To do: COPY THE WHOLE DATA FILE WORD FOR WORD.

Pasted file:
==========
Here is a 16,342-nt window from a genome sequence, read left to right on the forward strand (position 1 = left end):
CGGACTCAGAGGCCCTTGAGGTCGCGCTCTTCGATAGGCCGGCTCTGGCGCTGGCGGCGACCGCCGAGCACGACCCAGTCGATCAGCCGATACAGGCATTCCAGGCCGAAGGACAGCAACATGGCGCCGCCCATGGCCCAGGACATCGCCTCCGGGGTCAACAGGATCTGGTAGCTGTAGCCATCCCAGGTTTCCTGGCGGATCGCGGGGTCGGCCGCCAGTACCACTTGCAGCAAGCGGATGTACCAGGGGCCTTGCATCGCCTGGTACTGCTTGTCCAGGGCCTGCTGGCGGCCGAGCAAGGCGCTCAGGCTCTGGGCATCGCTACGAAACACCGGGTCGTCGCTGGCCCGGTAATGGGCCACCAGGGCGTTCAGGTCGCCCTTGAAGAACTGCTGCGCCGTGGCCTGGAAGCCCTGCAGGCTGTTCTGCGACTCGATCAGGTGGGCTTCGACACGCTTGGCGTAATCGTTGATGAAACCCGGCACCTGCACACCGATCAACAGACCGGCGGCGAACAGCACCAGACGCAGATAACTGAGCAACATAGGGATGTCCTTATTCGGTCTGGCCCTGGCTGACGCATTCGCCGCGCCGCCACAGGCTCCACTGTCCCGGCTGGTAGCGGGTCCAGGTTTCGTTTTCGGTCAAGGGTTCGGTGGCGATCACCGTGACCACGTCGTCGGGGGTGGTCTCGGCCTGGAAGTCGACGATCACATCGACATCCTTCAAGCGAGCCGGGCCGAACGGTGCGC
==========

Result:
Here is a 16,342-nt window from a genome sequence, read left to right on the forward strand (position 1 = left end):
CGGACTCAGAGGCCCTTGAGGTCGCGCTCTTCGATAGGCCGGCTCTGGCGCTGGCGGCGACCGCCGAGCACGACCCAGTCGATCAGCCGATACAGGCATTCCAGGCCGAAGGACAGCAACATGGCGCCGCCCATGGCCCAGGACATCGCCTCCGGGGTCAACAGGATCTGGTAGCTGTAGCCATCCCAGGTTTCCTGGCGGATCGCGGGGTCGGCCGCCAGTACCACTTGCAGCAAGCGGATGTACCAGGGGCCTTGCATCGCCTGGTACTGCTTGTCCAGGGCCTGCTGGCGGCCGAGCAAGGCGCTCAGGCTCTGGGCATCGCTACGAAACACCGGGTCGTCGCTGGCCCGGTAATGGGCCACCAGGGCGTTCAGGTCGCCCTTGAAGAACTGCTGCGCCGTGGCCTGGAAGCCCTGCAGGCTGTTCTGCGACTCGATCAGGTGGGCTTCGACACGCTTGGCGTAATCGTTGATGAAACCCGGCACCTGCACACCGATCAACAGACCGGCGGCGAACAGCACCAGACGCAGATAACTGAGCAACATAGGGATGTCCTTATTCGGTCTGGCCCTGGCTGACGCATTCGCCGCGCCGCCACAGGCTCCACTGTCCCGGCTGGTAGCGGGTCCAGGTTTCGTTTTCGGTCAAGGGTTCGGTGGCGATCACCGTGACCACGTCGTCGGGGGTGGTCTCGGCCTGGAAGTCGACGATCACATCGACATCCTTCAAGCGAGCCGGGCCGAACGGTGCGC